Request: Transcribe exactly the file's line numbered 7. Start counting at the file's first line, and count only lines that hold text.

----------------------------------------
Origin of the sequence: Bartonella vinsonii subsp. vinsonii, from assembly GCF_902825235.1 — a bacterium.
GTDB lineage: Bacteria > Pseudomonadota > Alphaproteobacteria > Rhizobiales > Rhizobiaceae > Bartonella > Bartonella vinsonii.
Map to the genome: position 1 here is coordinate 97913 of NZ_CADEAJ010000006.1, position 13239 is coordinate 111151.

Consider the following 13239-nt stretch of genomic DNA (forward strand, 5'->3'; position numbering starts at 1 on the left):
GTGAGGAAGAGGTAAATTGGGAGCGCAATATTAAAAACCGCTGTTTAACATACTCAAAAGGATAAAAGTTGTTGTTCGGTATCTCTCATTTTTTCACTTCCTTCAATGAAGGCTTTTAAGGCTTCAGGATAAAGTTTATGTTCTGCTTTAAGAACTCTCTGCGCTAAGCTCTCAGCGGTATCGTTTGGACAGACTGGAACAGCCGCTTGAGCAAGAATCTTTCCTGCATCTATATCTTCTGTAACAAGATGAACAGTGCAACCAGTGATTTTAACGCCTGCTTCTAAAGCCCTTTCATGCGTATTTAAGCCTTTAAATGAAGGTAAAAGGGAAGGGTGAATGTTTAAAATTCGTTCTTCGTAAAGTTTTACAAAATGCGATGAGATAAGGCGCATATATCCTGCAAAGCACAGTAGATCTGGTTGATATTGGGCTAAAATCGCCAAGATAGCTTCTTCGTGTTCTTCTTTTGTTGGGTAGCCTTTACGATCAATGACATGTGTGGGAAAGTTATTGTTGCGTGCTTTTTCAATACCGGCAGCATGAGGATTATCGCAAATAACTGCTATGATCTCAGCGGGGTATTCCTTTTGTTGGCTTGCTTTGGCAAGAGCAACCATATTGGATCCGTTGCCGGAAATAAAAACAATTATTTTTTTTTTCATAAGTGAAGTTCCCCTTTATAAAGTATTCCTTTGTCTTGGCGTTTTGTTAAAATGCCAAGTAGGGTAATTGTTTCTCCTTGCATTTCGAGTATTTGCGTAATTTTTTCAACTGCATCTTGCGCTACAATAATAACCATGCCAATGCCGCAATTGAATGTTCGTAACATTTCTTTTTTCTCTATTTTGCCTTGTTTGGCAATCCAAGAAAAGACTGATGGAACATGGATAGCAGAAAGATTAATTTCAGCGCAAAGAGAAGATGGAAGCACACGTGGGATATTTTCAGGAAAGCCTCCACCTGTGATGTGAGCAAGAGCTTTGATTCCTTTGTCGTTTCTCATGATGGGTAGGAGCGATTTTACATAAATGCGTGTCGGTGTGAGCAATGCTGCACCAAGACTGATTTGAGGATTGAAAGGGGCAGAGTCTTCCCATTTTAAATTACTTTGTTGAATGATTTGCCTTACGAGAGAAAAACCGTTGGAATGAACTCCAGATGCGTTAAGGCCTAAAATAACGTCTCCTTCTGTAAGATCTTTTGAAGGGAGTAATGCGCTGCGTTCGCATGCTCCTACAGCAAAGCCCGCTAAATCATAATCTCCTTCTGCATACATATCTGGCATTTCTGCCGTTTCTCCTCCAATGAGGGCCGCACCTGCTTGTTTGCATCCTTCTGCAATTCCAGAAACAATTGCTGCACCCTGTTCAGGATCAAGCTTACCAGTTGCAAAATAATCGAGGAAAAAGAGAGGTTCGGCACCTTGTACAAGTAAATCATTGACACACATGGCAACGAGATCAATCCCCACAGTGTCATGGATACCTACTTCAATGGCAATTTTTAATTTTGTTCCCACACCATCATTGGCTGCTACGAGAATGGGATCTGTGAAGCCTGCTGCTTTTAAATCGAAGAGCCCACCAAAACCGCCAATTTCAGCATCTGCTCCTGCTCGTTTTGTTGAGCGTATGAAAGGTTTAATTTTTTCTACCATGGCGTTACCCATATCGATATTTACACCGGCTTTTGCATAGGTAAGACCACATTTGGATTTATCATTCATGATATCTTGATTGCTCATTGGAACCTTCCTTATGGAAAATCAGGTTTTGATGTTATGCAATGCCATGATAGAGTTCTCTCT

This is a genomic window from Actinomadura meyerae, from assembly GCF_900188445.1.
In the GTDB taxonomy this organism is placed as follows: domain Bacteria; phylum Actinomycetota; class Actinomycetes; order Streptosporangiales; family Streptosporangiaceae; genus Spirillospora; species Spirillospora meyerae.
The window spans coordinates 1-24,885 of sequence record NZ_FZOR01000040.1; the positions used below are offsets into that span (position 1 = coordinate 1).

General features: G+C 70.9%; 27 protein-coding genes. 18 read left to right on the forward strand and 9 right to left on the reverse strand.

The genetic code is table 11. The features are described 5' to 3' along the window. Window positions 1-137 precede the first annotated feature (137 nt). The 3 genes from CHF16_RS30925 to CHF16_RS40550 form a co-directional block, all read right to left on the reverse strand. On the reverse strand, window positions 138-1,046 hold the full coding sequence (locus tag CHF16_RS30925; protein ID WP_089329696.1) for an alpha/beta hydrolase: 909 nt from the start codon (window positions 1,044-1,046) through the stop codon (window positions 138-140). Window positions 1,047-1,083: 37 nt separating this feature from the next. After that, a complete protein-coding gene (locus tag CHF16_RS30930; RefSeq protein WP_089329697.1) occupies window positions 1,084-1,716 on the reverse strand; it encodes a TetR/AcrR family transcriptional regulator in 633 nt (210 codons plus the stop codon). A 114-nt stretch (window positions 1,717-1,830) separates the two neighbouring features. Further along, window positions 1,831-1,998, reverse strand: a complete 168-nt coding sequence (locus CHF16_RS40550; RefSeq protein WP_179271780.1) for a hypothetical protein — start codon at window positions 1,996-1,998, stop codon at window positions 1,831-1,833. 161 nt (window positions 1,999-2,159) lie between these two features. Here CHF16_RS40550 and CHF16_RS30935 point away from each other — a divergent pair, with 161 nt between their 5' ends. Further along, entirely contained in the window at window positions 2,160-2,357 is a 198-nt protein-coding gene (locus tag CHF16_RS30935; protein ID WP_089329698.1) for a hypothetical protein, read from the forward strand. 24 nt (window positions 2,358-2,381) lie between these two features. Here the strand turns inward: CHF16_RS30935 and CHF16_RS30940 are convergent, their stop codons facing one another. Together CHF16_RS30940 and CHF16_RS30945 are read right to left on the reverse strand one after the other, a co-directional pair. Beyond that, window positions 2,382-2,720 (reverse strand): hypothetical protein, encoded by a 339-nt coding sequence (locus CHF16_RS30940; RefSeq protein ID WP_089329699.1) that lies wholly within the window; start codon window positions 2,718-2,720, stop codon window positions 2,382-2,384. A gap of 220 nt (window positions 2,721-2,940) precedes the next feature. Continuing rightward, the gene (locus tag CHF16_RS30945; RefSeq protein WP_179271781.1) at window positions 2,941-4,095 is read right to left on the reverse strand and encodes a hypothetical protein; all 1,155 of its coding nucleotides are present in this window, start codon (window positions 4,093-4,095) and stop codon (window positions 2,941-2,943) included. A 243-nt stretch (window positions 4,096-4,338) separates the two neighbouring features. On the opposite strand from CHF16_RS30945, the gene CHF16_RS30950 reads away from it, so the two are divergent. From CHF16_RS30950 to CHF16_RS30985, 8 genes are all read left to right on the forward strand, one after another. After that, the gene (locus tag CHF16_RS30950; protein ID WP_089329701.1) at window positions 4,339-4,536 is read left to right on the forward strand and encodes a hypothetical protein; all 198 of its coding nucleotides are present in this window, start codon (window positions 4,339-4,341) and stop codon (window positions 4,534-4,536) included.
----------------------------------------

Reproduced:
In the GTDB taxonomy this organism is placed as follows: domain Bacteria; phylum Actinomycetota; class Actinomycetes; order Streptosporangiales; family Streptosporangiaceae; genus Spirillospora; species Spirillospora meyerae.